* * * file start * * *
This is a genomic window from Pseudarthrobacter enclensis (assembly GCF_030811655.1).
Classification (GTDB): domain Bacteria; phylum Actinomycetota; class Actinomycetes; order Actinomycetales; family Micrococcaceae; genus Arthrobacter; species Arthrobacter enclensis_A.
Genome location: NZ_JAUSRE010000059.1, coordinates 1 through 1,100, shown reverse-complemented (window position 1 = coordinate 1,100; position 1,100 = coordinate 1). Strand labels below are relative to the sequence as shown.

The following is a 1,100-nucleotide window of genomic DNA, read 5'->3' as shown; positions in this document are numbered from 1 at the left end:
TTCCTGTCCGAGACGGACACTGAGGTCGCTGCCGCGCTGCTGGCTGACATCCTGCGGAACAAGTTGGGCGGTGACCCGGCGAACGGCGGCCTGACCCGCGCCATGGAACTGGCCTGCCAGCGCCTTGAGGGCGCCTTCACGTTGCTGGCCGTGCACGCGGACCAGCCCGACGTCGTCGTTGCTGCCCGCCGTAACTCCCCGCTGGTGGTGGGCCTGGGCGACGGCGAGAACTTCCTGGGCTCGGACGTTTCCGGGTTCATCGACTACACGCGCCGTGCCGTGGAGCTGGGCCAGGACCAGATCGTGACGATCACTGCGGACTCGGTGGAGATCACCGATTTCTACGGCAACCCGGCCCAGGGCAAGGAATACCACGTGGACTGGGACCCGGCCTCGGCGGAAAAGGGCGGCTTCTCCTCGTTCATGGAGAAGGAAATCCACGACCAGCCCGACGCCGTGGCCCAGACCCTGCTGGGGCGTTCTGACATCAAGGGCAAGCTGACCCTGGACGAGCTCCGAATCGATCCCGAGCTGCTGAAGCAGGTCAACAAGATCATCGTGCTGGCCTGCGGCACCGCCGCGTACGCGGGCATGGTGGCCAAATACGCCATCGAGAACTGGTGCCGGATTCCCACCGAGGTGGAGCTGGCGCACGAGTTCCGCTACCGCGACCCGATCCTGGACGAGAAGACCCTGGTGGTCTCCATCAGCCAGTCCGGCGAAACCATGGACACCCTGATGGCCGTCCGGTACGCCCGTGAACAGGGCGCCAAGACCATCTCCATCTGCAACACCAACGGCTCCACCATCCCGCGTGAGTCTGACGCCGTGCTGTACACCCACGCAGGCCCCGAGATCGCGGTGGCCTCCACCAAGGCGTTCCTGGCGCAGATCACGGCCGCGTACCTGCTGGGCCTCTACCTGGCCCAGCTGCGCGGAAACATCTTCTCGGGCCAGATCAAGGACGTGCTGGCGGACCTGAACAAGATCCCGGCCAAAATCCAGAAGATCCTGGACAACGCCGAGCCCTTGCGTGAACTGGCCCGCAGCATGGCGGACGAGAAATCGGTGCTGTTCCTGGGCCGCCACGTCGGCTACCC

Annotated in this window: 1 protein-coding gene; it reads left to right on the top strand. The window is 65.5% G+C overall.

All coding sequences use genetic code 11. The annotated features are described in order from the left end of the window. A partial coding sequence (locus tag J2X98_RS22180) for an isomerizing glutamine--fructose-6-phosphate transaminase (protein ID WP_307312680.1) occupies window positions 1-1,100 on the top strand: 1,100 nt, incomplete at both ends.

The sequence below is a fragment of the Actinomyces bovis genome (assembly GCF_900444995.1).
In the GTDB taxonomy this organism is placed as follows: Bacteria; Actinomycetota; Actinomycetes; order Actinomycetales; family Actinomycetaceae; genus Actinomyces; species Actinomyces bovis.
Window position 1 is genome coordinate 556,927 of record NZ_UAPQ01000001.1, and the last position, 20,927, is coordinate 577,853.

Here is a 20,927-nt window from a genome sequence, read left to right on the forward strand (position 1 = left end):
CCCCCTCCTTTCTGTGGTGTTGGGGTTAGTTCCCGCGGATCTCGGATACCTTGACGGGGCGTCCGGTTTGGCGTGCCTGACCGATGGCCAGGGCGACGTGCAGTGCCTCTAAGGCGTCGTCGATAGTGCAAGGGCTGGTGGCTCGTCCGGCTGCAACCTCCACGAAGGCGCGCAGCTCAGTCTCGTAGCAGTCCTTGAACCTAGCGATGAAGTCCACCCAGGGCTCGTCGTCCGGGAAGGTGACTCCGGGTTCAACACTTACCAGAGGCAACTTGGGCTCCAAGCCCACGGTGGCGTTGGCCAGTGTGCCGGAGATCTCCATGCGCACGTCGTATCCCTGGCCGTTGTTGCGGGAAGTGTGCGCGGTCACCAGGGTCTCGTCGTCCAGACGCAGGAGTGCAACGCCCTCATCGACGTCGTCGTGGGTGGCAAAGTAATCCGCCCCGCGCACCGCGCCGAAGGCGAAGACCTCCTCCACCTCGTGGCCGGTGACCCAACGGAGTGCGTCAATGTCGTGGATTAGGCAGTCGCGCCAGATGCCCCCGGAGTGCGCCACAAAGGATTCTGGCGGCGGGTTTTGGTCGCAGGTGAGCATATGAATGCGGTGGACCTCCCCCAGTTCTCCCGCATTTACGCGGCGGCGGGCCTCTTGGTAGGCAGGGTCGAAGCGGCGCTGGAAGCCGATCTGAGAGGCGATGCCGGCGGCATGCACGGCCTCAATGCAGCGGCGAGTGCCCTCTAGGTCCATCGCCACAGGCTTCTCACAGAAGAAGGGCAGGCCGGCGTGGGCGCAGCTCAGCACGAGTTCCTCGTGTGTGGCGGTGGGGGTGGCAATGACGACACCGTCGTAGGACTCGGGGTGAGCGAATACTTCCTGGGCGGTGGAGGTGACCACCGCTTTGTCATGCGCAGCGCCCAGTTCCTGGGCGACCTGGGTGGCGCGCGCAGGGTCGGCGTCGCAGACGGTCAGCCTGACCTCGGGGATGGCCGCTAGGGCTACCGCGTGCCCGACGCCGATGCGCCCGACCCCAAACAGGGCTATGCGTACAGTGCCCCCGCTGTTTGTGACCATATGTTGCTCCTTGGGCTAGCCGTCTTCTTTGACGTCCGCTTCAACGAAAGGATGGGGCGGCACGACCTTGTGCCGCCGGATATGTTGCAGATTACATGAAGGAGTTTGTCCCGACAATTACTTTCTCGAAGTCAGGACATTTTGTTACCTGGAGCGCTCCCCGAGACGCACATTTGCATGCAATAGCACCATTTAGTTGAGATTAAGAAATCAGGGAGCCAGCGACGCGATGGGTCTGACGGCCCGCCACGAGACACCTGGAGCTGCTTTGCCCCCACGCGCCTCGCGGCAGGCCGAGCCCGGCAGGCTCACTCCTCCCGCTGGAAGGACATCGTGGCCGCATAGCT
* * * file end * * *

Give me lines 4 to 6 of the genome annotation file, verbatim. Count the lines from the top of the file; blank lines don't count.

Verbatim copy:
The following is a 1,100-nucleotide window of genomic DNA, read 5'->3' as shown; positions in this document are numbered from 1 at the left end:
TTCCTGTCCGAGACGGACACTGAGGTCGCTGCCGCGCTGCTGGCTGACATCCTGCGGAACAAGTTGGGCGGTGACCCGGCGAACGGCGGCCTGACCCGCGCCATGGAACTGGCCTGCCAGCGCCTTGAGGGCGCCTTCACGTTGCTGGCCGTGCACGCGGACCAGCCCGACGTCGTCGTTGCTGCCCGCCGTAACTCCCCGCTGGTGGTGGGCCTGGGCGACGGCGAGAACTTCCTGGGCTCGGACGTTTCCGGGTTCATCGACTACACGCGCCGTGCCGTGGAGCTGGGCCAGGACCAGATCGTGACGATCACTGCGGACTCGGTGGAGATCACCGATTTCTACGGCAACCCGGCCCAGGGCAAGGAATACCACGTGGACTGGGACCCGGCCTCGGCGGAAAAGGGCGGCTTCTCCTCGTTCATGGAGAAGGAAATCCACGACCAGCCCGACGCCGTGGCCCAGACCCTGCTGGGGCGTTCTGACATCAAGGGCAAGCTGACCCTGGACGAGCTCCGAATCGATCCCGAGCTGCTGAAGCAGGTCAACAAGATCATCGTGCTGGCCTGCGGCACCGCCGCGTACGCGGGCATGGTGGCCAAATACGCCATCGAGAACTGGTGCCGGATTCCCACCGAGGTGGAGCTGGCGCACGAGTTCCGCTACCGCGACCCGATCCTGGACGAGAAGACCCTGGTGGTCTCCATCAGCCAGTCCGGCGAAACCATGGACACCCTGATGGCCGTCCGGTACGCCCGTGAACAGGGCGCCAAGACCATCTCCATCTGCAACACCAACGGCTCCACCATCCCGCGTGAGTCTGACGCCGTGCTGTACACCCACGCAGGCCCCGAGATCGCGGTGGCCTCCACCAAGGCGTTCCTGGCGCAGATCACGGCCGCGTACCTGCTGGGCCTCTACCTGGCCCAGCTGCGCGGAAACATCTTCTCGGGCCAGATCAAGGACGTGCTGGCGGACCTGAACAAGATCCCGGCCAAAATCCAGAAGATCCTGGACAACGCCGAGCCCTTGCGTGAACTGGCCCGCAGCATGGCGGACGAGAAATCGGTGCTGTTCCTGGGCCGCCACGTCGGCTACCC

Annotated in this window: 1 protein-coding gene; it reads left to right on the top strand. The window is 65.5% G+C overall.